Wait! Should We Really Be Processing These? A Closer Look at Properly Processing Put-Ups

Any prudent sterile processing professional knows you must follow the manufacturers’ validated instructions for use (IFU) in order to verify that items can be effectively sterilized.  Manufacturers have very strict rules and regulations that they must follow in order to get approval and clearance to take their products to market.

As a sterile processing consultant, I often see hospitals and/or ambulatory care centers reprocessing items without having or following the manufacturer’s instructions for use. This is especially true when it comes to what is known as “put-ups” – things like, cotton-tipped applicators, gauze, rubber bands, pencils, trach tape etc.  When asked why they are packaging and sterilizing these things without the IFUs, the standard answer is “we have always done it”, or I was told to do it.  These are excuses and are blatantly against the Food and Drug Administration (FDA), The Centers for Medicare and Medicaid Services (CMS) and The Joint Commission (TJC).

According to the FDA, if a healthcare facility sterilizes a product to be used on a patient without having or following the validated and written IFUs, they become the manufacturer who is subject to the FDA rules and regulations.  In August of 2000, The FDA announced Enforcement Priorities for single-use devices (SUD), and reprocessed devices.  The FDA provides guidance to third-party and hospital reprocessors about their responsibilities as manufacturers engaged in reprocessing devices labeled for single use under the Federal Food, Drug, and Cosmetic Act. Third-party and hospital reprocessors of SUDs are subject to all the regulatory requirements currently applicable to original equipment manufacturers, including premarket submission requirements.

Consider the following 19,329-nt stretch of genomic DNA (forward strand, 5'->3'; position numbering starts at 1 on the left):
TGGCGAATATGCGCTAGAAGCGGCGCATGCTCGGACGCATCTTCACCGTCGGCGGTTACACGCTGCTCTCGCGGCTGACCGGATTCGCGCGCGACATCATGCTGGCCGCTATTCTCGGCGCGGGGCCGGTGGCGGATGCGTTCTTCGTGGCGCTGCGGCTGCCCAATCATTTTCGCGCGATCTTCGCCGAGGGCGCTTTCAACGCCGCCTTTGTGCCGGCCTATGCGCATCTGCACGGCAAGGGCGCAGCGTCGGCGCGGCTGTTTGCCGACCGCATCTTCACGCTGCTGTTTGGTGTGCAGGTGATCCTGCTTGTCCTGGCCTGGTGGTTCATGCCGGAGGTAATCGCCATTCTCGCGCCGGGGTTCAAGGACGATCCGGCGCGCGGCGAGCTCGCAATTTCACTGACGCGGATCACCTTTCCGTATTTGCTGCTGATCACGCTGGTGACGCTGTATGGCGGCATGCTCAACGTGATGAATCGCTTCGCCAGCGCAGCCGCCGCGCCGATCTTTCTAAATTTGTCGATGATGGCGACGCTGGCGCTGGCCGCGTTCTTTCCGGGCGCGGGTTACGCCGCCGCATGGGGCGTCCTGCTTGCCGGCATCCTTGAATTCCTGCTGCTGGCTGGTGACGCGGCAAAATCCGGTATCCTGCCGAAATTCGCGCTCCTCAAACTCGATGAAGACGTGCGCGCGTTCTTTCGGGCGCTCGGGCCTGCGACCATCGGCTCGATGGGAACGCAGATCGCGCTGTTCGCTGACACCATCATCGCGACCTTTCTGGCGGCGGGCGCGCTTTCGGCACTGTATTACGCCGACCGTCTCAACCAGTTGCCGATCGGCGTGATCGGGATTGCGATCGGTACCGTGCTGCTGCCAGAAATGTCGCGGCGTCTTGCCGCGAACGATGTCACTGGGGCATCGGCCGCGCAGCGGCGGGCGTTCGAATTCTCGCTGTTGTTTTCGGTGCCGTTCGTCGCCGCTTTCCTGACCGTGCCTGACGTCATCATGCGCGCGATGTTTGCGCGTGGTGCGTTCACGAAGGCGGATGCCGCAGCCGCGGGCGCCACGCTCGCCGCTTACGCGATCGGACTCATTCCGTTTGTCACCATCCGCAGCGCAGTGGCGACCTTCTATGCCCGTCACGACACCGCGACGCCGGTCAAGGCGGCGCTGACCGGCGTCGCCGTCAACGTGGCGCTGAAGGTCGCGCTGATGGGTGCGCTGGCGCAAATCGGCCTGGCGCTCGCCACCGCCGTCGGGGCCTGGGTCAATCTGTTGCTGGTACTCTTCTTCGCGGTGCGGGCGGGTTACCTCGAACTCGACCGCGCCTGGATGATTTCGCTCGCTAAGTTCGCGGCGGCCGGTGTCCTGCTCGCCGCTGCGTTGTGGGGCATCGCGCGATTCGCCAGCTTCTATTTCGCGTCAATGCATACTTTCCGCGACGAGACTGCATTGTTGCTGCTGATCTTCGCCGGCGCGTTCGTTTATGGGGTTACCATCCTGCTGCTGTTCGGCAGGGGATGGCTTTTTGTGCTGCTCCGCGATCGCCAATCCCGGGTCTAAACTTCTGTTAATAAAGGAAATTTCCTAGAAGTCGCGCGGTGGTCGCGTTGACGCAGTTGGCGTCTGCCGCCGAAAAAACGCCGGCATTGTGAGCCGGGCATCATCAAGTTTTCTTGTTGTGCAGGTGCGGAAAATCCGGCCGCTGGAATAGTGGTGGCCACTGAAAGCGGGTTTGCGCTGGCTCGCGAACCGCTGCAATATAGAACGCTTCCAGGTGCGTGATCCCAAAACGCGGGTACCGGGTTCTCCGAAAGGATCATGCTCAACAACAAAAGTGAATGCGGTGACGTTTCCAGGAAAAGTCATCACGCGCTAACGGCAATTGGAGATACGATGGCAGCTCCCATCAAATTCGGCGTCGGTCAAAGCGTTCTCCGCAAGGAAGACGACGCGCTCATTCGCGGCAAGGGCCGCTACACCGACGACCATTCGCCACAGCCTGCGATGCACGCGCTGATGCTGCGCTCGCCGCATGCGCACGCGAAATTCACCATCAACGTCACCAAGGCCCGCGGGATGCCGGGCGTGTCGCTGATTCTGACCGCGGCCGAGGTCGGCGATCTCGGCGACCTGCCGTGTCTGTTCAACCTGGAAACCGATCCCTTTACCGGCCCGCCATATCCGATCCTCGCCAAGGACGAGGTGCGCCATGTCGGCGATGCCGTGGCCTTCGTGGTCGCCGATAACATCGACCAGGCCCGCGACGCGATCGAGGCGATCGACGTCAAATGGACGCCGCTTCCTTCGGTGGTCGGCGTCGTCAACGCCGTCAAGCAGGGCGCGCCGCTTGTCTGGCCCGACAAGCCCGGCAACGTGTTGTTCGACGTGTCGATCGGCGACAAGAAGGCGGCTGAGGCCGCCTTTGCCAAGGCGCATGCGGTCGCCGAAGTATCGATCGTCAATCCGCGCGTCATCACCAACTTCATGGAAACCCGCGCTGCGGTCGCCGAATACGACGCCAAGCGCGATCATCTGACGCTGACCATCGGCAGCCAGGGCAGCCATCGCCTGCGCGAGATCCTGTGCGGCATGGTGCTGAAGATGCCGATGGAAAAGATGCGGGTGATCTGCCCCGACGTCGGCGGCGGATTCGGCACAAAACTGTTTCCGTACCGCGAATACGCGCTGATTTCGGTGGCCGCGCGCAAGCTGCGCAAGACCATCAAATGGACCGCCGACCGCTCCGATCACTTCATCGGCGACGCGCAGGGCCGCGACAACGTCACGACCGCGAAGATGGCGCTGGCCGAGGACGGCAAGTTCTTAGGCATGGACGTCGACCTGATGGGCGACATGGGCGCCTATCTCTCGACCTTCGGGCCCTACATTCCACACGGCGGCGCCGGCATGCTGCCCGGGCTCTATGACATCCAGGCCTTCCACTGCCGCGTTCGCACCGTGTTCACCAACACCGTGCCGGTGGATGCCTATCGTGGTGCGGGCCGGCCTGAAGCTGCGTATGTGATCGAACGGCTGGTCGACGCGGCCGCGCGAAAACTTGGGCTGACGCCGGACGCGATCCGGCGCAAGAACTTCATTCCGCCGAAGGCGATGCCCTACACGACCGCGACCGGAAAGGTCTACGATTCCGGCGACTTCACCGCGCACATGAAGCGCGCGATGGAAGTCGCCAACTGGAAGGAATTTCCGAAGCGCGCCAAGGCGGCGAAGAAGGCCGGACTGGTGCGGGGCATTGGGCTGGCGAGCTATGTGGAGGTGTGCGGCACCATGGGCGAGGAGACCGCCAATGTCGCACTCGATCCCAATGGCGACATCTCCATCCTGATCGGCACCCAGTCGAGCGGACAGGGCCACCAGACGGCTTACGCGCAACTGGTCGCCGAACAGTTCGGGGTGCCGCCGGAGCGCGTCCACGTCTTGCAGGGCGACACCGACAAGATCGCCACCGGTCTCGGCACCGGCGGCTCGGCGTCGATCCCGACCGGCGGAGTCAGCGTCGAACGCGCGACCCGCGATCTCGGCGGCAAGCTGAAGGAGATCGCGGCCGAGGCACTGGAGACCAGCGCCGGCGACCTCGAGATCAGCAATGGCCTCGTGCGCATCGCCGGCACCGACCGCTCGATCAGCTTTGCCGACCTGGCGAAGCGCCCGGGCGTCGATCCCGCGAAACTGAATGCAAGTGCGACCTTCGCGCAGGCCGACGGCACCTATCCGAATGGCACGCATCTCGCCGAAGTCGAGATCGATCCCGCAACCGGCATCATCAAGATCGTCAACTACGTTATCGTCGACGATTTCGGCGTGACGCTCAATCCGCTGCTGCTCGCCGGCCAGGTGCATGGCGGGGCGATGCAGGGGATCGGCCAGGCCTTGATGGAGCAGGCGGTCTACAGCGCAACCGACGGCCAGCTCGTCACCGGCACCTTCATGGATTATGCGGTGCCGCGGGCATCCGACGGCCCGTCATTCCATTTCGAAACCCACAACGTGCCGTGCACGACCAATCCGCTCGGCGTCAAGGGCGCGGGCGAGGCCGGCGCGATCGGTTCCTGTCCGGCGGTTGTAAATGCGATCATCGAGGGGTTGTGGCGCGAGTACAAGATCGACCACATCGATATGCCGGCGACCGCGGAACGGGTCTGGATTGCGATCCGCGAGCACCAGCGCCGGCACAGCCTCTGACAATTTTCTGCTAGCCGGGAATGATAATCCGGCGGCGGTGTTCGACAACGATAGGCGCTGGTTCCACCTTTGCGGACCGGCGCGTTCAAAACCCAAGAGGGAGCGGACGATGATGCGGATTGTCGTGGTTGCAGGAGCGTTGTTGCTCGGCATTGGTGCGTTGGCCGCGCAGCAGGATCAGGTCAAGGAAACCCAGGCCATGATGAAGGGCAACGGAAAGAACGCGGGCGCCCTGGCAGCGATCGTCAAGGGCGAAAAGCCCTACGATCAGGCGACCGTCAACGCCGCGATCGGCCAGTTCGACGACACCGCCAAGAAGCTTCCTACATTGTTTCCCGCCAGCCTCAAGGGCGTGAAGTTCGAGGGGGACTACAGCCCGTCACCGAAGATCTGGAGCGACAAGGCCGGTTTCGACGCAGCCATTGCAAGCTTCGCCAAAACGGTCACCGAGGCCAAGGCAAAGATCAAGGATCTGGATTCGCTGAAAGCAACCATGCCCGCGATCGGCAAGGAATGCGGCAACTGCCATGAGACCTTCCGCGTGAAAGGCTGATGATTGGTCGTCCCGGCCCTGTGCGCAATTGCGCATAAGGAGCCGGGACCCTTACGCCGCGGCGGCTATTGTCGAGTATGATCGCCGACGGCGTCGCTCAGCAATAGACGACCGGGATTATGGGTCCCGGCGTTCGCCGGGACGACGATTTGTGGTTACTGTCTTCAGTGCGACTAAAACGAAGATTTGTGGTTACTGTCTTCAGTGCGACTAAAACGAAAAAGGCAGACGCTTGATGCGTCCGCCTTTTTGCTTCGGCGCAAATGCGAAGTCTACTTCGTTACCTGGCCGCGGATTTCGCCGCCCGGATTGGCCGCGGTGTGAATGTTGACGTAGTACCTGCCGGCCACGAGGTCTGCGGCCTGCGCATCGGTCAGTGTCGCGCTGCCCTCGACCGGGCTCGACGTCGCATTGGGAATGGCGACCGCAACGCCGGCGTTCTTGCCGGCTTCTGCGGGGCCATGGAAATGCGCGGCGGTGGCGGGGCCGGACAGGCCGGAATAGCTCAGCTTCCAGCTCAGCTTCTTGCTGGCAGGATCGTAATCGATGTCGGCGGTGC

The CMS tells us that healthcare facilities infection control policies and procedures must be based on nationally recognized guidelines and applicable state and federal laws.  CMS also states “if manufacturers’ instructions are not followed, then the outcome of the sterilizer cycle is guesswork, and the ASC’s practices should be cited as a violation of 42 CFR 416.44(b)(5).” (CMS, 2009).

TJC’s infection control standard IC.02.02.01 states, “The hospital reduces the risk of infections associated with medical equipment, devices and supplies.”  Many facilities have been cited for non-compliance for lack of quality control, not following manufacturers’ IFUs, and using nonvalidated conditions.

Besides the legal and regulatory issues, organizations should also consider all of the costs of packaging, labeling, chemical indicators, sterilization, monitoring and productivity time it takes to process these items.  However, the majority of these single-use “put-ups” can be purchased already sterilized and ready to use at a much lower cost and much less risk to the facility and even more importantly the patient.  So do not be one of those facilities that are pennywise- and pound foolish by processing “put-ups” inefficiently or incorrectly.



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